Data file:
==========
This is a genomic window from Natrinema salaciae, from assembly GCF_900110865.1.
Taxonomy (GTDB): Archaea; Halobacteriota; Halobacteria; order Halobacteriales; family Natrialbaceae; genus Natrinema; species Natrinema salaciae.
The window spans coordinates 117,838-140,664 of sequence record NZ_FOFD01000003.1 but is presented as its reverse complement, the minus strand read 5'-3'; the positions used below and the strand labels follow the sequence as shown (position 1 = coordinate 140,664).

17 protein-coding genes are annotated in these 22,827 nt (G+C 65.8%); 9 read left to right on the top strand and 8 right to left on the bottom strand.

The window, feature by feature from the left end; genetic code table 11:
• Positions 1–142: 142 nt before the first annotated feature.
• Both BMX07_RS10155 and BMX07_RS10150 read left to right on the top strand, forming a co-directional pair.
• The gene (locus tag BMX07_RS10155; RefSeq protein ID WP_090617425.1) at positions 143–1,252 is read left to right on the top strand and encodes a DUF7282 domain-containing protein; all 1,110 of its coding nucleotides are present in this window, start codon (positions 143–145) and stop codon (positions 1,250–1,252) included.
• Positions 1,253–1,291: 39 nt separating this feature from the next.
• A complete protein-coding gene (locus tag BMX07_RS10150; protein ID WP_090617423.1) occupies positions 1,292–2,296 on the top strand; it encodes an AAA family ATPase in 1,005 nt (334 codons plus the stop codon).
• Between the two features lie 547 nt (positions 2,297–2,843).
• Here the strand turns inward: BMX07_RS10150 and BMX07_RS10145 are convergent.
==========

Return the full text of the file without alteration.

This is a genomic window from Natrinema salaciae, from assembly GCF_900110865.1.
Taxonomy (GTDB): Archaea; Halobacteriota; Halobacteria; order Halobacteriales; family Natrialbaceae; genus Natrinema; species Natrinema salaciae.
The window spans coordinates 117,838-140,664 of sequence record NZ_FOFD01000003.1 but is presented as its reverse complement, the minus strand read 5'-3'; the positions used below and the strand labels follow the sequence as shown (position 1 = coordinate 140,664).

17 protein-coding genes are annotated in these 22,827 nt (G+C 65.8%); 9 read left to right on the top strand and 8 right to left on the bottom strand.

The window, feature by feature from the left end; genetic code table 11:
• Positions 1–142: 142 nt before the first annotated feature.
• Both BMX07_RS10155 and BMX07_RS10150 read left to right on the top strand, forming a co-directional pair.
• The gene (locus tag BMX07_RS10155; RefSeq protein ID WP_090617425.1) at positions 143–1,252 is read left to right on the top strand and encodes a DUF7282 domain-containing protein; all 1,110 of its coding nucleotides are present in this window, start codon (positions 143–145) and stop codon (positions 1,250–1,252) included.
• Positions 1,253–1,291: 39 nt separating this feature from the next.
• A complete protein-coding gene (locus tag BMX07_RS10150; protein ID WP_090617423.1) occupies positions 1,292–2,296 on the top strand; it encodes an AAA family ATPase in 1,005 nt (334 codons plus the stop codon).
• Between the two features lie 547 nt (positions 2,297–2,843).
• Here the strand turns inward: BMX07_RS10150 and BMX07_RS10145 are convergent.